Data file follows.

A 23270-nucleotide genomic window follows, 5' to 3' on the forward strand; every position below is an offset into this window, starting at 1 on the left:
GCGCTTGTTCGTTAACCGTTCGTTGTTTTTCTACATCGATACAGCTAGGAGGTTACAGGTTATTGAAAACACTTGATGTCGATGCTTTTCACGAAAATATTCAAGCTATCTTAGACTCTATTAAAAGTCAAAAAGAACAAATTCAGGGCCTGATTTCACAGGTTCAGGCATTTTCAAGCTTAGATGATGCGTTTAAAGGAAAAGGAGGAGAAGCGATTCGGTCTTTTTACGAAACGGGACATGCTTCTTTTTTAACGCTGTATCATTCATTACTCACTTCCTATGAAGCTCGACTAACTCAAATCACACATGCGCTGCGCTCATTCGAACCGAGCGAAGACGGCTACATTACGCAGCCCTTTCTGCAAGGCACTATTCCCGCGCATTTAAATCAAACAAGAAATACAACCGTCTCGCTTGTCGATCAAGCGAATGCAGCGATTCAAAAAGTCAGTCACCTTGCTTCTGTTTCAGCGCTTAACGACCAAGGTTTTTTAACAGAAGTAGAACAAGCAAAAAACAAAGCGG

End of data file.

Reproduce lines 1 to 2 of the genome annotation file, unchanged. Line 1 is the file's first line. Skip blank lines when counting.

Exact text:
A 23270-nucleotide genomic window follows, 5' to 3' on the forward strand; every position below is an offset into this window, starting at 1 on the left:
GCGCTTGTTCGTTAACCGTTCGTTGTTTTTCTACATCGATACAGCTAGGAGGTTACAGGTTATTGAAAACACTTGATGTCGATGCTTTTCACGAAAATATTCAAGCTATCTTAGACTCTATTAAAAGTCAAAAAGAACAAATTCAGGGCCTGATTTCACAGGTTCAGGCATTTTCAAGCTTAGATGATGCGTTTAAAGGAAAAGGAGGAGAAGCGATTCGGTCTTTTTACGAAACGGGACATGCTTCTTTTTTAACGCTGTATCATTCATTACTCACTTCCTATGAAGCTCGACTAACTCAAATCACACATGCGCTGCGCTCATTCGAACCGAGCGAAGACGGCTACATTACGCAGCCCTTTCTGCAAGGCACTATTCCCGCGCATTTAAATCAAACAAGAAATACAACCGTCTCGCTTGTCGATCAAGCGAATGCAGCGATTCAAAAAGTCAGTCACCTTGCTTCTGTTTCAGCGCTTAACGACCAAGGTTTTTTAACAGAAGTAGAACAAGCAAAAAACAAAGCGG